What makes this particular procurement decision even more interesting are the additional factors that the DoD is contending with as it considers a winning bid. Specifically, a blue-chip U.S. manufacturer is pitted against a foreign company at a time when the Pentagon is staring at significant cuts under the looming sequester and after our nation’s economy contracted last quarter- in large part due to a significant decline in defense purchases.
The two bidders for the U.S. taxpayer-funded work are U.S.-owned and operated Hawker Beechcraft and Brazilian Embraer, whose offer is being passed through a small U.S. company, Sierra Nevada Corp. (SNC). It’s not the first time these two have faced-off on a defense contract. In fact, it’s not the first time these two companies have faced-off over this particular piece of business.
Late last year, the department's procurement process was handed a stunning two-part rebuke after bias and cronyism favoring Embraer was uncovered the first time this contract was awarded. In fact, the initial solicitation process and award was so flawed that the Air Force was forced to cancel it and call for a rebid. But not willing to leave well-enough alone, Embraer decided to appeal the Air Force’s decision in Court. Within weeks, a full review of the evidence led to a Federal Claims judge backing up the Air Force’s decision to scrap the award.
Now, as the DoD marks the path forward with the LAS contract, it needs to consider the current state of domestic and world affairs.
Most Americans would agree that following a decade of war and staring at a future of ever-increasing national deficits, it's appropriate for the federal government and the Department of Defense to consider appropriate measures to reduce government spending and unnecessary programs. But in doing so, military policymakers – and bean-counters alike – need to be smart in supporting the best technologies, while providing adequate equipment and training to follow-on forces in Afghanistan.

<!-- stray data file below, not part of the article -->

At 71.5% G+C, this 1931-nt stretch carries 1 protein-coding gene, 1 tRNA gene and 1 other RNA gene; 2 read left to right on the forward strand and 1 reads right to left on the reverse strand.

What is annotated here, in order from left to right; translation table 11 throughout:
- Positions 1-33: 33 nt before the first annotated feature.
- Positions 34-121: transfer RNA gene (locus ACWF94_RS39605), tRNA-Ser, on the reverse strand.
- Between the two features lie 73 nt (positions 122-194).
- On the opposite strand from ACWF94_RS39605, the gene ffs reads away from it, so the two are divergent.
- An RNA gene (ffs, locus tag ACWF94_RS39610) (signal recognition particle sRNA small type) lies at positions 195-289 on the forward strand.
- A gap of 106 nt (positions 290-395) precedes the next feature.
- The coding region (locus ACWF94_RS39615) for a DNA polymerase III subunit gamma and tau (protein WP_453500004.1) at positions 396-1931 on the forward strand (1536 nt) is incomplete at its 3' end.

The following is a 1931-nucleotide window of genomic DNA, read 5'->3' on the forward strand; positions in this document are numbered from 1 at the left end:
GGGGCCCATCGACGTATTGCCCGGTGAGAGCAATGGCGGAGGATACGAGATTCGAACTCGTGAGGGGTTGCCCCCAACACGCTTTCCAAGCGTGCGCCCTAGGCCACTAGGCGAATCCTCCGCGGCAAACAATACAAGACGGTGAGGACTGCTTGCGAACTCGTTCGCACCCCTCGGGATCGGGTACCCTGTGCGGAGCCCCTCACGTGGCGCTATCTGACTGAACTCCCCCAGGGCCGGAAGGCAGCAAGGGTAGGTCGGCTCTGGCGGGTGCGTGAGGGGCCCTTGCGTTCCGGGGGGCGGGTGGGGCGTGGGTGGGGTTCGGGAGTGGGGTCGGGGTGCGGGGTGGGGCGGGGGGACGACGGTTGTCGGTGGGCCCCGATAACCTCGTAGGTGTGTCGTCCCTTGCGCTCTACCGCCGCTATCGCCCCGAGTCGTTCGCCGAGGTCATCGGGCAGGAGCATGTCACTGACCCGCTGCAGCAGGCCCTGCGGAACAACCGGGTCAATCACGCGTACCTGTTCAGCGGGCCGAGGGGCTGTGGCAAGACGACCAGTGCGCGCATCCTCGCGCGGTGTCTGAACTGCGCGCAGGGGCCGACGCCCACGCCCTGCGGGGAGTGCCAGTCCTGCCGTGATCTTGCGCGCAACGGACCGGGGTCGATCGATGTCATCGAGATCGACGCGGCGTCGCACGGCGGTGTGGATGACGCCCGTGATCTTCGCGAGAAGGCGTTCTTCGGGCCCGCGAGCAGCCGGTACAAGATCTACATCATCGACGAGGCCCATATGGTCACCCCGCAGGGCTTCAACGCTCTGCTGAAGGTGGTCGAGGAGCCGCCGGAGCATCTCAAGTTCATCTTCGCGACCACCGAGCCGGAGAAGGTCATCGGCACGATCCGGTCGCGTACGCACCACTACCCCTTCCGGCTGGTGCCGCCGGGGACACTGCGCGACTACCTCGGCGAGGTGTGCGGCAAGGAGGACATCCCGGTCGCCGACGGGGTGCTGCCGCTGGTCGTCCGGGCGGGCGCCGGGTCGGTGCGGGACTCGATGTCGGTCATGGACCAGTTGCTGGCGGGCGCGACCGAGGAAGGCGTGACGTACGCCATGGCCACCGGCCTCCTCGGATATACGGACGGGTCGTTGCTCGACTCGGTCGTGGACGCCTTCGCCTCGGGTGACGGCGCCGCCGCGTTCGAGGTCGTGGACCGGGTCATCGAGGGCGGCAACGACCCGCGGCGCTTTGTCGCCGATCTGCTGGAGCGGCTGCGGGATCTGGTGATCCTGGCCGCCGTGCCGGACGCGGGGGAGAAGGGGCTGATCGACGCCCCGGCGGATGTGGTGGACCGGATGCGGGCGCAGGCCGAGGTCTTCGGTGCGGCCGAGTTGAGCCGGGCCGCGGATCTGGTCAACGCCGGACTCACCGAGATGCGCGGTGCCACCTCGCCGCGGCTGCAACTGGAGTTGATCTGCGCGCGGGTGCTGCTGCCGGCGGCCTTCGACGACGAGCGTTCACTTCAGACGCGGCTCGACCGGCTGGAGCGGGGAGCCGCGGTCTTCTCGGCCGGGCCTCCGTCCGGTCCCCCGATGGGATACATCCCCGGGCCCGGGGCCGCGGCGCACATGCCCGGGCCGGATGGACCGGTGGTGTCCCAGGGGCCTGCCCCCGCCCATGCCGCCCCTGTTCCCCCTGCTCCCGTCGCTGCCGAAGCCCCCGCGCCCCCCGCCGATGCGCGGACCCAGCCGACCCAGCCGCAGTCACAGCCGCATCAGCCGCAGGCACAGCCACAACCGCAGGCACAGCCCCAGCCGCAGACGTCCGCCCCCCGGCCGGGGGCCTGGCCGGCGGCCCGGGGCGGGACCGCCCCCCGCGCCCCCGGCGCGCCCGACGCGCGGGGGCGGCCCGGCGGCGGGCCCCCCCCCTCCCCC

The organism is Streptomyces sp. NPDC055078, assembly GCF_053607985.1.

These forces will need the best we can provide to have any hope of eliminating the threats posed by Taliban and Al Qaeda. It would be a tragedy of the highest order if our country's sacrifice, and the sacrifice of thousands of soldiers and their families, was in vain as terrorists were once again allowed to flourish in the Middle East.
We simply cannot allow that to happen. And President Obama agrees.
In his inaugural address last month, he mentioned the importance of honoring our nation’s heroes by ensuring this fragile peace. “Our citizens, seared by the memory of those we have lost, know too well the price that is paid for liberty. The knowledge of their sacrifice will keep us forever vigilant against those who would do us harm.”
Clearly stopping the spread of terrorism remains a key national security imperative. Now the decision over which company to select to provide the aircraft to meet that objective should be relatively simple.
First, the Hawker Beechcraft AT-6 is a superior aircraft. It is a right-sized solution for the counter-insurgency challenges that Afghan fighters will face. It is the only propeller driven fixed wing aircraft to employ laser guided rockets. And every American military pilot has trained on the somewhat similar Hawker Beechcraft T-6 trainer aircraft platform. This will make it even easier for Americans to train their Afghan counterparts.
Second, over the past two weeks we've seen the U.S. economy contract and the unemployment rate tick up. Both of these are indicators that our very fragile economic recovery continues to teeter on the brink of falling back into recession. Interestingly, the Defense Department is at least partially responsible for the economic downturn as defense purchases in the fourth quarter were off more than 20 percent, the largest quarterly decline in over a generation.
If selected, Hawker Beechcraft’s bid would create and sustain more than 1,400 U.S. jobs. But if it is re-awarded to Embraer, the Brazilian economy would enjoy the benefits of hundreds of new U.S. taxpayer-funded jobs, while only 50 jobs would be located here in America.
Third, when it comes to U.S. interests and stopping terrorism, Brazil is no particular friend. Brazil did not support the United States in Operation Enduring Freedom in Afghanistan. And they refused to support a UN Security Council efforts aimed at stopping the violence in Syria and bringing a peaceful resolution to the conflict in Libya.
Outsourcing our national security is never a good idea – and certainly not to a country that did not support our nation’s efforts in the War on Terror, like Brazil.
In his opening statement of his Senate confirmation hearing, Defense Secretary-designee Hagel said “America…must lead the international community to confront threats and challenges together; and…we must use all tools of American power to protect our citizens and our interests.”
The purpose of the Light Air Support program is to build a safe and self-reliant Afghanistan – and protect our shores from terrorists by stopping them before they get here.
And, in the end, for the Department of Defense it all boils down to a decision on whether to award this military contract to a marquee U.S. company with a stellar record of service to our nation’s soldiers or send millions of taxpayer dollars to support the economy of a South American nation who has, quite often, been critical of U.S. efforts abroad.
The choice is clear.
Arends serves as chairman of Veterans for a Strong America. He served in Iraq as an infantry platoon leader and currently serves in the Army Reserve.